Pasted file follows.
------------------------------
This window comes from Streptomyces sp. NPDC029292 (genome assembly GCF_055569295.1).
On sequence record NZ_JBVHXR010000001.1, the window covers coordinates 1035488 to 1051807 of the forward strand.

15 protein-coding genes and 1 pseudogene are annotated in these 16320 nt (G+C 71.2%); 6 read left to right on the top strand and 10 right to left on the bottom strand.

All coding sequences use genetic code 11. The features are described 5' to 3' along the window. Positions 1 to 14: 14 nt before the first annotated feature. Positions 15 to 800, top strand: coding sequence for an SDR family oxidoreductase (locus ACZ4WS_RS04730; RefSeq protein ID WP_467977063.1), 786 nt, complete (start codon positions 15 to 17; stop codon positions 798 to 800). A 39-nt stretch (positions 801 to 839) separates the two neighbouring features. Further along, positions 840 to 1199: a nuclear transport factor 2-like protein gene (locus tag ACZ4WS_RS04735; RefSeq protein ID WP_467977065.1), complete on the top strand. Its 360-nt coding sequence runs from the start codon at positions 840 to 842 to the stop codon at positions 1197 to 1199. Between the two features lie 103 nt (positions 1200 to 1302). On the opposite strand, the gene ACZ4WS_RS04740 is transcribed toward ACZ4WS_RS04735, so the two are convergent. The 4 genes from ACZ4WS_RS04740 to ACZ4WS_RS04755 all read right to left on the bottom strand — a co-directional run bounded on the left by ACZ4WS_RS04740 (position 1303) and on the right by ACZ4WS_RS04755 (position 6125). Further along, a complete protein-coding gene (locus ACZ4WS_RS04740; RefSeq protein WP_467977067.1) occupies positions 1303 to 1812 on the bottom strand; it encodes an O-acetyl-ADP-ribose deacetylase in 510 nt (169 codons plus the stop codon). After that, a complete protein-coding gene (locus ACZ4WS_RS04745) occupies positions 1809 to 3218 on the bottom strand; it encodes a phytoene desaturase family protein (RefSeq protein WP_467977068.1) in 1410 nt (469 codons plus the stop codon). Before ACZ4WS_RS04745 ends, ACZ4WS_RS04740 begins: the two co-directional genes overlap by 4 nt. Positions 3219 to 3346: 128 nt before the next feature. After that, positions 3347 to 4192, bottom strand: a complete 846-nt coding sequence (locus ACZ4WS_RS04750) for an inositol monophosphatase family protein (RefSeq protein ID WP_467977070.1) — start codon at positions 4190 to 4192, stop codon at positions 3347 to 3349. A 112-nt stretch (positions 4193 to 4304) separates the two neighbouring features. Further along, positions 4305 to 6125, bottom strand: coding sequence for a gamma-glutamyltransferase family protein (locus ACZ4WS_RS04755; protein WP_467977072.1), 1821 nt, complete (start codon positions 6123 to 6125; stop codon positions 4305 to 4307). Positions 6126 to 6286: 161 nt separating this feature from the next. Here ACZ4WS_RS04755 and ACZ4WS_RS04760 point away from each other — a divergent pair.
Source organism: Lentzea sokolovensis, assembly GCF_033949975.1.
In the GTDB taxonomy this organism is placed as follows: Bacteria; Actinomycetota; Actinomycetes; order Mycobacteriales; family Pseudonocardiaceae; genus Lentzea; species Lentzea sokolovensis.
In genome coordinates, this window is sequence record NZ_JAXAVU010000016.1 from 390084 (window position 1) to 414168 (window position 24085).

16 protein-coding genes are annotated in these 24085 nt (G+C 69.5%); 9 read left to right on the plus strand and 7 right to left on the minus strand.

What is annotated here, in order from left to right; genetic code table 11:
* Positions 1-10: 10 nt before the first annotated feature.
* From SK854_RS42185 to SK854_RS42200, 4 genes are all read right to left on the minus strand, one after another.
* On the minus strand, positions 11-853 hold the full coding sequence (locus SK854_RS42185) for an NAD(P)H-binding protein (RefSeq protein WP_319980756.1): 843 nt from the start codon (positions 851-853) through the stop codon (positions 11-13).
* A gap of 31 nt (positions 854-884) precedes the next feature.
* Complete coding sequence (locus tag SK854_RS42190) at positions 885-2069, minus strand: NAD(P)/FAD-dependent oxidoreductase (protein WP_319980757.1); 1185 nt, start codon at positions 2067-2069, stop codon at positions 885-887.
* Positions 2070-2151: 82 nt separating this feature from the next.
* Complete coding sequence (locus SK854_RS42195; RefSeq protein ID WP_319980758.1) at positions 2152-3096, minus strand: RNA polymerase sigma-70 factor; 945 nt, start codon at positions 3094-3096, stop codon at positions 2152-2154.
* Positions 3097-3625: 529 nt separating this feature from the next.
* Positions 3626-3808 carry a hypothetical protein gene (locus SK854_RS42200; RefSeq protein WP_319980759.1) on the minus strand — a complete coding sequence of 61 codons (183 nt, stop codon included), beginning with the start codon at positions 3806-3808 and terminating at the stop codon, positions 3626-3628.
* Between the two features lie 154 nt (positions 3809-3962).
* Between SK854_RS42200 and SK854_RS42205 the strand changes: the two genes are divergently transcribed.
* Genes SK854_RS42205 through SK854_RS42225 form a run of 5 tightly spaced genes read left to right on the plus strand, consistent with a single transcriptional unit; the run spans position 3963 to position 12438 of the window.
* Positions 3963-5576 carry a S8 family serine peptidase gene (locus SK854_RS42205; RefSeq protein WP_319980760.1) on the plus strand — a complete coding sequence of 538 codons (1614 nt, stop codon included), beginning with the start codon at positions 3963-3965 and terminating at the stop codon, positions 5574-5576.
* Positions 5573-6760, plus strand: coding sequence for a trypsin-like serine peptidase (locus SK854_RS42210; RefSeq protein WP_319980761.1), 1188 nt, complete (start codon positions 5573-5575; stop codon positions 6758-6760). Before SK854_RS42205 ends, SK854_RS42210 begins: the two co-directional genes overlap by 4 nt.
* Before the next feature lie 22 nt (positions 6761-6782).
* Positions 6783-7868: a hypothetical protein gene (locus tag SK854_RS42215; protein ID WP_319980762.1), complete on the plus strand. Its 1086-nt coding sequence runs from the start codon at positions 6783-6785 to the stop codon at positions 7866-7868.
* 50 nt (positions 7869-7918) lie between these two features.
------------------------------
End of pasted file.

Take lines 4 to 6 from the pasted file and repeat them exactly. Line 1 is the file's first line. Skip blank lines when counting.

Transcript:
All coding sequences use genetic code 11. The features are described 5' to 3' along the window. Positions 1 to 14: 14 nt before the first annotated feature. Positions 15 to 800, top strand: coding sequence for an SDR family oxidoreductase (locus ACZ4WS_RS04730; RefSeq protein ID WP_467977063.1), 786 nt, complete (start codon positions 15 to 17; stop codon positions 798 to 800). A 39-nt stretch (positions 801 to 839) separates the two neighbouring features. Further along, positions 840 to 1199: a nuclear transport factor 2-like protein gene (locus tag ACZ4WS_RS04735; RefSeq protein ID WP_467977065.1), complete on the top strand. Its 360-nt coding sequence runs from the start codon at positions 840 to 842 to the stop codon at positions 1197 to 1199. Between the two features lie 103 nt (positions 1200 to 1302). On the opposite strand, the gene ACZ4WS_RS04740 is transcribed toward ACZ4WS_RS04735, so the two are convergent. The 4 genes from ACZ4WS_RS04740 to ACZ4WS_RS04755 all read right to left on the bottom strand — a co-directional run bounded on the left by ACZ4WS_RS04740 (position 1303) and on the right by ACZ4WS_RS04755 (position 6125). Further along, a complete protein-coding gene (locus ACZ4WS_RS04740; RefSeq protein WP_467977067.1) occupies positions 1303 to 1812 on the bottom strand; it encodes an O-acetyl-ADP-ribose deacetylase in 510 nt (169 codons plus the stop codon). After that, a complete protein-coding gene (locus ACZ4WS_RS04745) occupies positions 1809 to 3218 on the bottom strand; it encodes a phytoene desaturase family protein (RefSeq protein WP_467977068.1) in 1410 nt (469 codons plus the stop codon). Before ACZ4WS_RS04745 ends, ACZ4WS_RS04740 begins: the two co-directional genes overlap by 4 nt. Positions 3219 to 3346: 128 nt before the next feature. After that, positions 3347 to 4192, bottom strand: a complete 846-nt coding sequence (locus ACZ4WS_RS04750) for an inositol monophosphatase family protein (RefSeq protein ID WP_467977070.1) — start codon at positions 4190 to 4192, stop codon at positions 3347 to 3349. A 112-nt stretch (positions 4193 to 4304) separates the two neighbouring features. Further along, positions 4305 to 6125, bottom strand: coding sequence for a gamma-glutamyltransferase family protein (locus ACZ4WS_RS04755; protein WP_467977072.1), 1821 nt, complete (start codon positions 6123 to 6125; stop codon positions 4305 to 4307). Positions 6126 to 6286: 161 nt separating this feature from the next. Here ACZ4WS_RS04755 and ACZ4WS_RS04760 point away from each other — a divergent pair.
Source organism: Lentzea sokolovensis, assembly GCF_033949975.1.
In the GTDB taxonomy this organism is placed as follows: Bacteria; Actinomycetota; Actinomycetes; order Mycobacteriales; family Pseudonocardiaceae; genus Lentzea; species Lentzea sokolovensis.